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CancerSmart Consumer Guide

Guide Helps Consumers Track Toxins at Home
By Gail Johnson
Illustration: Lori Joy Smith
Georgia Straight 12-Aug-2004

Every time someone lights a cigarette, dozens of carcinogens get released into the air--substances like hydrogen cyanide and ammonia and formaldehyde. If the word carcinogens has a nasty ring to it, that's for good reason: they're known to cause cancer. Besides in Marlboros, toxic ingredients also exist in dozens of day-to-day household products, everything from laundry detergent to oven cleaner to pet-flea control. And toxins are also present in the food we eat, in the form of residue from pesticides used on fruits and vegetables like apples, peaches, snow peas, and spinach. Problem is, most consumers don't have a clue.

Just as not smoking can reduce the risk of lung cancer, not using harmful chemicals to clean your countertops could help decrease the chance of acquiring other forms of the disease. According to the Vancouver-based Labour Environmental Alliance Society, the link between human health and the environment is commonly overlooked. To help people better understand what's in the products they buy--and help them find safer options--the organization recently published the CancerSmart Consumer Guide.

The easy-to-read booklet goes into comprehensive detail about a vast array of chemicals, such as 2-butoxyethanol--a suspected cardiovascular, developmental, endocrine, liver, kidney, and reproductive toxicant found in products like Fantastic Lemon Scent Cleaner and Tilex Total Bathroom Multipurpose Cleaner--and ethoxylated nonylphenol, a suspected endocrine toxicant, which is in Purex Liquid Laundry Detergent and VIP Regular Detergent.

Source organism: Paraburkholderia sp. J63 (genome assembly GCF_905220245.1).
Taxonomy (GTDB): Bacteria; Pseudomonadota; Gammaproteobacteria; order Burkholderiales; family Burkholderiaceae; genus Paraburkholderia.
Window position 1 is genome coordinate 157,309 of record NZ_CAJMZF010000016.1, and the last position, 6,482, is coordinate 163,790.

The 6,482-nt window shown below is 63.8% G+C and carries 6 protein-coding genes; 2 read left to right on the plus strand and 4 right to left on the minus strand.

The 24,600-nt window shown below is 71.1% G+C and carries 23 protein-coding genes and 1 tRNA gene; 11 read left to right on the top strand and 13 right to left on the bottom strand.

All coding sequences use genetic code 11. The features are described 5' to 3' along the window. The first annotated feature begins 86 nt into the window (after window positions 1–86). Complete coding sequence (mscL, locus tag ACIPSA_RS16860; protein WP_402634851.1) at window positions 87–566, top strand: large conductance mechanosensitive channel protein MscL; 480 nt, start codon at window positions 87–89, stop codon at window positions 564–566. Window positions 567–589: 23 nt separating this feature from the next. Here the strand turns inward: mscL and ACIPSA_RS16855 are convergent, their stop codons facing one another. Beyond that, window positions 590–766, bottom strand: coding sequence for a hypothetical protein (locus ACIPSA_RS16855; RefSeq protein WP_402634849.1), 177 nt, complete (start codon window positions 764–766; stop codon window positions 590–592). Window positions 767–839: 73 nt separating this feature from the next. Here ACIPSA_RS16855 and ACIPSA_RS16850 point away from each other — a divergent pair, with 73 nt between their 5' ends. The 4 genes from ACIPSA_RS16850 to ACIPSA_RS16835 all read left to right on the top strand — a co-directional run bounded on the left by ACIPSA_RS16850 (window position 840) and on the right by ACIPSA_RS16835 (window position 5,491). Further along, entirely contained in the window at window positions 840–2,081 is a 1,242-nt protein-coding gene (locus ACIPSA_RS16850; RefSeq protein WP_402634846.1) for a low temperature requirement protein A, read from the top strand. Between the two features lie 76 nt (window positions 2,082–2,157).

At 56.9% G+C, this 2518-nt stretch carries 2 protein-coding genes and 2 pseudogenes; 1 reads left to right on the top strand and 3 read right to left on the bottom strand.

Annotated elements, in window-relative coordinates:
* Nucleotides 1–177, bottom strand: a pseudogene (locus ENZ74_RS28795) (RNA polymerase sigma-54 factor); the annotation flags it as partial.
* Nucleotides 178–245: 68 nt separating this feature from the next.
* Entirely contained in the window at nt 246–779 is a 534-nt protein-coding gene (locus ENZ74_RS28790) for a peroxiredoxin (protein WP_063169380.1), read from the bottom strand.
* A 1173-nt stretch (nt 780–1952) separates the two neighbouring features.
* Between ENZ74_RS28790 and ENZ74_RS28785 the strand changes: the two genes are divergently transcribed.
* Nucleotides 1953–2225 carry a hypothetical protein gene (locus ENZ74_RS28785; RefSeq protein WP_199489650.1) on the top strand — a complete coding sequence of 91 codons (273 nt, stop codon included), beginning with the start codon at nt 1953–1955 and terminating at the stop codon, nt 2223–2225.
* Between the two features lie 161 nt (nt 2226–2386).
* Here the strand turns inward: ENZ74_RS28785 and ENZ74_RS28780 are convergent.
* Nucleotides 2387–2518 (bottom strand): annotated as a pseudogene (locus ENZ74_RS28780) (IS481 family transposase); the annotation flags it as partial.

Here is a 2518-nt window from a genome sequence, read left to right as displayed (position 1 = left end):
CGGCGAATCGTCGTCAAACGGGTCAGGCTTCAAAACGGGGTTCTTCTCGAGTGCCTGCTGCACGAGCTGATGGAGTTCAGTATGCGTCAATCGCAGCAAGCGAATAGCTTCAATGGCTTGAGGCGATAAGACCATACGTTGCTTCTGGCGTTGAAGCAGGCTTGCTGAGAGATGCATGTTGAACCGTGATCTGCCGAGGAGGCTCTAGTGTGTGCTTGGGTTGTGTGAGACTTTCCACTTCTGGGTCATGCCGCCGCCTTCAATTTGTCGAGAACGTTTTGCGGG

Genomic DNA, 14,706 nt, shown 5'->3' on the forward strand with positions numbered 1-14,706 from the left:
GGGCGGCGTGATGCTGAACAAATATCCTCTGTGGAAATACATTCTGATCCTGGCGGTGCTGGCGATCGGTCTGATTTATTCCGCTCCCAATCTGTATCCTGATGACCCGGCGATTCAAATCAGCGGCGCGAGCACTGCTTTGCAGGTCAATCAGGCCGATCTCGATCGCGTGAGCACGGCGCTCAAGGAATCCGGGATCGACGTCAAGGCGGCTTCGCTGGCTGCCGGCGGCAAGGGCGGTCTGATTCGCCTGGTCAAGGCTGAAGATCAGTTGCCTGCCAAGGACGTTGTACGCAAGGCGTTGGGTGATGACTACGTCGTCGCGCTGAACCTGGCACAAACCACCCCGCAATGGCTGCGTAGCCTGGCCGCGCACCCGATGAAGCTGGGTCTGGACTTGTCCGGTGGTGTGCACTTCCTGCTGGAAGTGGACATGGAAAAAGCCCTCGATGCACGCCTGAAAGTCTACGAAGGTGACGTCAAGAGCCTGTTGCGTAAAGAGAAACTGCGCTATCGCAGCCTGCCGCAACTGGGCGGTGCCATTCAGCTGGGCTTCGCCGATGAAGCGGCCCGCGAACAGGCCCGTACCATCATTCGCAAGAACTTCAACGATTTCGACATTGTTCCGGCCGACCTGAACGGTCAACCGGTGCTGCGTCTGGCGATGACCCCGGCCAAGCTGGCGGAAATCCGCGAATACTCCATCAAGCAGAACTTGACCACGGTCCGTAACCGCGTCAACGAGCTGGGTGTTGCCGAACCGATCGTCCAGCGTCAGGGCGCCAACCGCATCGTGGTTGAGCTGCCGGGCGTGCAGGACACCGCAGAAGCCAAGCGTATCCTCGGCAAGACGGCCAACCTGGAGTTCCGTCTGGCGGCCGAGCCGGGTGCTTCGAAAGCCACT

"People really do want to know what's in common products, and they have a right to know," Mae Burrows, LEAS's executive director, said in a phone interview. "People generally have a vague sense of the chemicals in pesticides. But when they look at this book, they're shocked to find out that there are known human carcinogens in all these other products."

In Canada, Burrows explained, manufacturers do not have to label carcinogens on their products. In some states, like California, and in the European Union, however, such labelling is mandatory. Furthermore, in Europe, if manufacturers are unsure whether or not certain ingredients are harmful to human health, they are required to do tests to find out.

"We have no rights as consumers in Canada--in this age of information--to know what's in a product," Burrows said. "There are 70,000 chemicals on the market that haven't been tested for their effect on human health. They are innocent till proven guilty."

According to the Canadian Cancer Society, about five percent of cancers can be directly linked to environmental contaminants. That's about 6,400 cases across the country each year.

Among the organizations that test substances for detrimental health effects are the International Agency for Research on Cancer (a division of the World Health Organization), the U.S. Environmental Protection Agency, and the Canadian Food Inspection Agency. LEAS draws its information from these and other groups to form its list of harmful chemicals. (The 24-page guide, $10, is available by contacting LEAS [www.leas.ca/] at               604-669-1921       , info@leas.ca.)